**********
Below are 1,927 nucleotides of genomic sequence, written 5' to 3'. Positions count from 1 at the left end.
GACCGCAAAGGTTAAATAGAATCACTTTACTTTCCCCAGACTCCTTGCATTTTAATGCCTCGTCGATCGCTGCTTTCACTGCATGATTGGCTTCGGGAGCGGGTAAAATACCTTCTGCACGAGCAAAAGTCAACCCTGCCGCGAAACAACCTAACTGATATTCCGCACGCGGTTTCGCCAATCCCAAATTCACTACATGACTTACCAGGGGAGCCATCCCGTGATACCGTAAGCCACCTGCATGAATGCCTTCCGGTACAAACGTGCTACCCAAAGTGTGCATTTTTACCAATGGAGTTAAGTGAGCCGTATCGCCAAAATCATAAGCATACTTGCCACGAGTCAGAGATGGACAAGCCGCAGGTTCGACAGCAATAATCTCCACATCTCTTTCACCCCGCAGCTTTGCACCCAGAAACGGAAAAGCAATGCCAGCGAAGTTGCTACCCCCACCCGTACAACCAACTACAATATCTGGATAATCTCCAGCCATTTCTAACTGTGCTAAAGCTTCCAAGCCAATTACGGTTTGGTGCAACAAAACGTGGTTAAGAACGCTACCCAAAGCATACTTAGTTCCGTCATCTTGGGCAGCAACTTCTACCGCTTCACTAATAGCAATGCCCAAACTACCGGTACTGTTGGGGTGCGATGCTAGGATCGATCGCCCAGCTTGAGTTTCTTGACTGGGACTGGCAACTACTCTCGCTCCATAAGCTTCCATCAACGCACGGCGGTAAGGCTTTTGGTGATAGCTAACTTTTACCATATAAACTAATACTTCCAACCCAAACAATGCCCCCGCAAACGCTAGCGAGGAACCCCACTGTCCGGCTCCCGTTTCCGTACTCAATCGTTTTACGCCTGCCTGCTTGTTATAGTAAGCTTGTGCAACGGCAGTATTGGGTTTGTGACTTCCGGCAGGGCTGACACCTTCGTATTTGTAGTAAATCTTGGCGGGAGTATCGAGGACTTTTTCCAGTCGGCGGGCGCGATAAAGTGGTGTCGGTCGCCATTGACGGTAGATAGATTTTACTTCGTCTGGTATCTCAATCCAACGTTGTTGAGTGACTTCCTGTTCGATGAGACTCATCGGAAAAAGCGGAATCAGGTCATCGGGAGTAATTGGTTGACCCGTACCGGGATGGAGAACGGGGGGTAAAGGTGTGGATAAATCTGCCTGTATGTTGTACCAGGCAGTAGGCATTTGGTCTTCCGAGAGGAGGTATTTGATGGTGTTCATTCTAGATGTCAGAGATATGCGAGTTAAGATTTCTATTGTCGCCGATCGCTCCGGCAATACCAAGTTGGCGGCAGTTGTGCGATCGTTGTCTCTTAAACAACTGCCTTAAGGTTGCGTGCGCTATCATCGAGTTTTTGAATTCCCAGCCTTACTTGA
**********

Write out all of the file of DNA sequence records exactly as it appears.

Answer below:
Below are 1,927 nucleotides of genomic sequence, written 5' to 3'. Positions count from 1 at the left end.
GACCGCAAAGGTTAAATAGAATCACTTTACTTTCCCCAGACTCCTTGCATTTTAATGCCTCGTCGATCGCTGCTTTCACTGCATGATTGGCTTCGGGAGCGGGTAAAATACCTTCTGCACGAGCAAAAGTCAACCCTGCCGCGAAACAACCTAACTGATATTCCGCACGCGGTTTCGCCAATCCCAAATTCACTACATGACTTACCAGGGGAGCCATCCCGTGATACCGTAAGCCACCTGCATGAATGCCTTCCGGTACAAACGTGCTACCCAAAGTGTGCATTTTTACCAATGGAGTTAAGTGAGCCGTATCGCCAAAATCATAAGCATACTTGCCACGAGTCAGAGATGGACAAGCCGCAGGTTCGACAGCAATAATCTCCACATCTCTTTCACCCCGCAGCTTTGCACCCAGAAACGGAAAAGCAATGCCAGCGAAGTTGCTACCCCCACCCGTACAACCAACTACAATATCTGGATAATCTCCAGCCATTTCTAACTGTGCTAAAGCTTCCAAGCCAATTACGGTTTGGTGCAACAAAACGTGGTTAAGAACGCTACCCAAAGCATACTTAGTTCCGTCATCTTGGGCAGCAACTTCTACCGCTTCACTAATAGCAATGCCCAAACTACCGGTACTGTTGGGGTGCGATGCTAGGATCGATCGCCCAGCTTGAGTTTCTTGACTGGGACTGGCAACTACTCTCGCTCCATAAGCTTCCATCAACGCACGGCGGTAAGGCTTTTGGTGATAGCTAACTTTTACCATATAAACTAATACTTCCAACCCAAACAATGCCCCCGCAAACGCTAGCGAGGAACCCCACTGTCCGGCTCCCGTTTCCGTACTCAATCGTTTTACGCCTGCCTGCTTGTTATAGTAAGCTTGTGCAACGGCAGTATTGGGTTTGTGACTTCCGGCAGGGCTGACACCTTCGTATTTGTAGTAAATCTTGGCGGGAGTATCGAGGACTTTTTCCAGTCGGCGGGCGCGATAAAGTGGTGTCGGTCGCCATTGACGGTAGATAGATTTTACTTCGTCTGGTATCTCAATCCAACGTTGTTGAGTGACTTCCTGTTCGATGAGACTCATCGGAAAAAGCGGAATCAGGTCATCGGGAGTAATTGGTTGACCCGTACCGGGATGGAGAACGGGGGGTAAAGGTGTGGATAAATCTGCCTGTATGTTGTACCAGGCAGTAGGCATTTGGTCTTCCGAGAGGAGGTATTTGATGGTGTTCATTCTAGATGTCAGAGATATGCGAGTTAAGATTTCTATTGTCGCCGATCGCTCCGGCAATACCAAGTTGGCGGCAGTTGTGCGATCGTTGTCTCTTAAACAACTGCCTTAAGGTTGCGTGCGCTATCATCGAGTTTTTGAATTCCCAGCCTTACTTGA